Wednesday, May 16, 2012

Kick-Starting Your ICD-10 Project: Who Actually Does the Work? – Part 3

This is part 3 of a 3 part blog series on Kick-Starting Your ICD-10 Project. In Part 1 & Part 2 I shared my ideas and tips on how to identify the business artifacts and technology assets in your business portfolio that may require remediation to accommodate ICD-10. In this last part I'll share more tips and ideas on how to assess the human capital assets involved with your ICD-10 project and business portfolio.

It’s all about the Stakeholders, Process Owners & Roles Doing the Work

To move forward with your ICD-10 project, or any project for that matter, you must identify the roles, process owner champions, subject matter experts and other stakeholders that make your business run. A comprehensive list of the key roles your business is dependent on – both internal and external – should be assembled. 

For each area, identify one or more individuals who can be held accountable to commitments:

Identify critical knowledge areas and the unique skills each of these areas require for their ongoing operation and support. One way to quickly identify critical knowledge is to ask your staff the following questions:

  • “If you had to leave suddenly and only had one day left to brief your replacement before October 1st, 2014, what would you put on your list of ICD-9 things to tell them?”

  • "What kinds of ICD-9 related knowledge or skills do you now have that this office will miss most when you leave?”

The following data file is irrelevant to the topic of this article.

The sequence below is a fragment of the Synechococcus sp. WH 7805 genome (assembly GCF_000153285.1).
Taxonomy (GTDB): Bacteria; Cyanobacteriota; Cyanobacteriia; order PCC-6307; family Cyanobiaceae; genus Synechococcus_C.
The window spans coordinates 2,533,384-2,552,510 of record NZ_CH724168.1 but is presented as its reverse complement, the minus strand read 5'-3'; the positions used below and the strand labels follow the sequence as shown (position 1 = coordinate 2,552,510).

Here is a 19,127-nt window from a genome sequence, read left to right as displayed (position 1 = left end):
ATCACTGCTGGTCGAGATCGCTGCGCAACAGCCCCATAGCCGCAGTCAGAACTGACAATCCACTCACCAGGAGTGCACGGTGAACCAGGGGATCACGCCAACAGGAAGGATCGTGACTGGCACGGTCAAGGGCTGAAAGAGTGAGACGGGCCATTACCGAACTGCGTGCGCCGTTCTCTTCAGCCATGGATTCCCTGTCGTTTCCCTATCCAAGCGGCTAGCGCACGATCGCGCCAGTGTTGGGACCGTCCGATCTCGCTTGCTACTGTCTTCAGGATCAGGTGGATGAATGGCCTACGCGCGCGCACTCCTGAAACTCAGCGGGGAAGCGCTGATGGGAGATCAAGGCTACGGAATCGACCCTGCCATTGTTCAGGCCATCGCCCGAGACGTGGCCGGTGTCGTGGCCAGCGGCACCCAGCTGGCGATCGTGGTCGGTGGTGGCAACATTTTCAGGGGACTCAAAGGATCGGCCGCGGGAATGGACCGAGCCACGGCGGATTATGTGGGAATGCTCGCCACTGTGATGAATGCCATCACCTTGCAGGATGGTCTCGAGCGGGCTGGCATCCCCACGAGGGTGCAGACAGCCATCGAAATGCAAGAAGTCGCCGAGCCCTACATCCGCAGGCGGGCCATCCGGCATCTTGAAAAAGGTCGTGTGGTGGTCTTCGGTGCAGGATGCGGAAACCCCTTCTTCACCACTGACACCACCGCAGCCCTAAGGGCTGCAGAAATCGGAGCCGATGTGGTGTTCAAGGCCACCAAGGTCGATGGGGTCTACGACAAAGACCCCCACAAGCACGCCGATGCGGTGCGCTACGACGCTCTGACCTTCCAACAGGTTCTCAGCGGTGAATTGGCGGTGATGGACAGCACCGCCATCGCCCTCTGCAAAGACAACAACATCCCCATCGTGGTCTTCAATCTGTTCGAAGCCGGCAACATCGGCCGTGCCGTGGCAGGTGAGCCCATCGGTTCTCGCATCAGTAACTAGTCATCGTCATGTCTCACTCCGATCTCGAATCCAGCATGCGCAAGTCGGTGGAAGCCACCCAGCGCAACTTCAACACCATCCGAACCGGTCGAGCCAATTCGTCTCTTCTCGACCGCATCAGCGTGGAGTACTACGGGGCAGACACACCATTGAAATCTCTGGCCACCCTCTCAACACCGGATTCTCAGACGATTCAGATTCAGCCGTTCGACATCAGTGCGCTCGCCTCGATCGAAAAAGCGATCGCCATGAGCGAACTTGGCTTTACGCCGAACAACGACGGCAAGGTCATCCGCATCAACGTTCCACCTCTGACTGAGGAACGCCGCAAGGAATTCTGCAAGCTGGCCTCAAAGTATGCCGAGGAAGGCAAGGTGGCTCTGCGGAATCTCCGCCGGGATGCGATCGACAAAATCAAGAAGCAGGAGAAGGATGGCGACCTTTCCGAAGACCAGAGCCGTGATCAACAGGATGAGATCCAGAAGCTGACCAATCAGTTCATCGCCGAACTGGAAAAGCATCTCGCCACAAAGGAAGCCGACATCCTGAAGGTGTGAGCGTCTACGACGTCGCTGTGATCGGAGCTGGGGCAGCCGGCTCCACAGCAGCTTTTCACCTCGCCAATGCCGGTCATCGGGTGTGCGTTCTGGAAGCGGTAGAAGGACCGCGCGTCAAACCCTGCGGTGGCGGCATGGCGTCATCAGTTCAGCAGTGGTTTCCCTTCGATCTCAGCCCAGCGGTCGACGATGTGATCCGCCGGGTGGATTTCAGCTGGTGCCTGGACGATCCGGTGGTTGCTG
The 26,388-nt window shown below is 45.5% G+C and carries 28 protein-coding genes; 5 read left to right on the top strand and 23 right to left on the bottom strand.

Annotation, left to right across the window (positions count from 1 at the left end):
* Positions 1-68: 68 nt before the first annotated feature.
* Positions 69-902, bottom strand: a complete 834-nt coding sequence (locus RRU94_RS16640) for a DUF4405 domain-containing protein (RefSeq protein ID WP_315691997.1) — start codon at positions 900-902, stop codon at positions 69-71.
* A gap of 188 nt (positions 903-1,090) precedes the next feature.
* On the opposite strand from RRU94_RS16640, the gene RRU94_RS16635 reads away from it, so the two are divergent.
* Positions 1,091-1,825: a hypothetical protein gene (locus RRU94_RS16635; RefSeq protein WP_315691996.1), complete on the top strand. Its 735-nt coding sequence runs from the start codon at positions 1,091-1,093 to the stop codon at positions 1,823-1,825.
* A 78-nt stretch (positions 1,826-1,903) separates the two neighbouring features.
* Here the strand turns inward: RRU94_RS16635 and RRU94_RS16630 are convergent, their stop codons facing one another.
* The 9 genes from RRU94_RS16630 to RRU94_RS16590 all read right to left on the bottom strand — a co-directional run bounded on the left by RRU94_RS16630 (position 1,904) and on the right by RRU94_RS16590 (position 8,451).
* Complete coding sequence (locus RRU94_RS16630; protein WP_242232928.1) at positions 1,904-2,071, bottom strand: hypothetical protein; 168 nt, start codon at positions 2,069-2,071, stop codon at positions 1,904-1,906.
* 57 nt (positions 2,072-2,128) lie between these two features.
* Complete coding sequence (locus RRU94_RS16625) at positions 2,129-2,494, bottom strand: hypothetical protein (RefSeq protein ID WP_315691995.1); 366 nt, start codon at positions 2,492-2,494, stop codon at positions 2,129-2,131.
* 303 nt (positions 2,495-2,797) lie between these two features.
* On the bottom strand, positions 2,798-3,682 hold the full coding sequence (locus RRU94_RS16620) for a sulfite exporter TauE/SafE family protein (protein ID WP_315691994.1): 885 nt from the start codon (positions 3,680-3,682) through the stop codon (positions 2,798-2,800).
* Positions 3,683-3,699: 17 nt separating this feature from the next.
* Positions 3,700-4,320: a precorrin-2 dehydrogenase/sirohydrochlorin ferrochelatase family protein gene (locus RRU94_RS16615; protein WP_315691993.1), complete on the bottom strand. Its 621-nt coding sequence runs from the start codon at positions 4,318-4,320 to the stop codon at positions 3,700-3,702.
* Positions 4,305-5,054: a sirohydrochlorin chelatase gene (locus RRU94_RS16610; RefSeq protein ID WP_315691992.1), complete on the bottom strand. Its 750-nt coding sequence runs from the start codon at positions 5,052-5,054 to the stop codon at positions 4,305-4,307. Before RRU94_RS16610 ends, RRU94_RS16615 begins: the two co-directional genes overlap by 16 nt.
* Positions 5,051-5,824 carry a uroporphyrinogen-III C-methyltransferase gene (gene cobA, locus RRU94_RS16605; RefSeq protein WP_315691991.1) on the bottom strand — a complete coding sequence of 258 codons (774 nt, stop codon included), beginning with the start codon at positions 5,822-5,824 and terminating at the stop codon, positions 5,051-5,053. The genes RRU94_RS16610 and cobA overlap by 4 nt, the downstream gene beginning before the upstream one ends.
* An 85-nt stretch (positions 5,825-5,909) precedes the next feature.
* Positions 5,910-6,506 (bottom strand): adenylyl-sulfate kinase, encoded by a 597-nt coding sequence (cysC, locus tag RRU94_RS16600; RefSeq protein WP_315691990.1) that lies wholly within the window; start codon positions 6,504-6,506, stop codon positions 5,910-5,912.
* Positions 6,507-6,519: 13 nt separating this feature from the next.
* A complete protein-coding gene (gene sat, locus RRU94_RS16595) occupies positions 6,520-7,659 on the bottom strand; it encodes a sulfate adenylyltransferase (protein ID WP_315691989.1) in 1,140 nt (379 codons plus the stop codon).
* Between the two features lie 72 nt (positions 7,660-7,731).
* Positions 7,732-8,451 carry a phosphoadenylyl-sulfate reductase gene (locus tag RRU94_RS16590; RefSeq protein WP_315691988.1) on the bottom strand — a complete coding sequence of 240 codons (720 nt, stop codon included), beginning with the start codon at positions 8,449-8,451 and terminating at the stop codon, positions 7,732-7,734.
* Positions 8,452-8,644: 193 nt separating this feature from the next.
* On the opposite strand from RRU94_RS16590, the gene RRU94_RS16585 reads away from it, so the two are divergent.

[BTW...Depending on the people involved and the answers given to the above questions, you may want to consider re-valuing their true value to your business and incent against any sudden departure!  :) ]

Where's the Risk?

Equally important is to identify areas where you’re lacking a qualified SME and/or process owner champion. Consider where gaps in business process and project-specific knowledge exist. A project-focused skills inventory can be leveraged to identify training opportunities and areas likely to require supplemental staffing at certain points of the project and/or during cutover when dual processing and the inevitable slowdown occurs. Don't sacrifice future opportunities and revenue by skimping on the compartively trivial education and training most high-performers relish.

Tying It All Together

Keep this in mind: a good asset inventory isn’t merely a laundry list of business processes, applications and systems that need to be reviewed and revised - but rather a tool to help you identify and prioritize your pathway to successful remediation of your business asset portfolio. All of your assets are directly or indirectly related to and supportive of each other. When an addition or change occurs to one asset, there’s almost always a direct or indirect addition or change to another asset.

The information assets needed to effect your business are not created and maintained on a stand-alone, sequential basis but rather iteratively - as the capture of one piece of information leads to the identification and capture of another.  The key is to set up a framework (i.e. portfolio) and capture needed information is a structured, iterative manner.

By identifying interrelations and dependencies between your assets in a structured and maintainable fashion as you progress, you’ll reveal not only active applications, but also those assets not being utilized to their full potential, or that are redundant to other applications, or that may no longer adequately be supporting your desired business outcomes.

Go Forth...and Come Back as Needed

By considering and acting on some of the information I’ve presented in this series of posts, you’ll have kickstarted the creation of a portfolio of valuable business collateral that'll help ensure the success of your immediate ICD-10 project while providing ongoing value to other projects and your day to day operations - long after your ICD-10 project is but a distant, fond memory!

I hope this information was useful.  For more ICD-10 information, be sure to Follow Me on Twitter

Thanks for reading!


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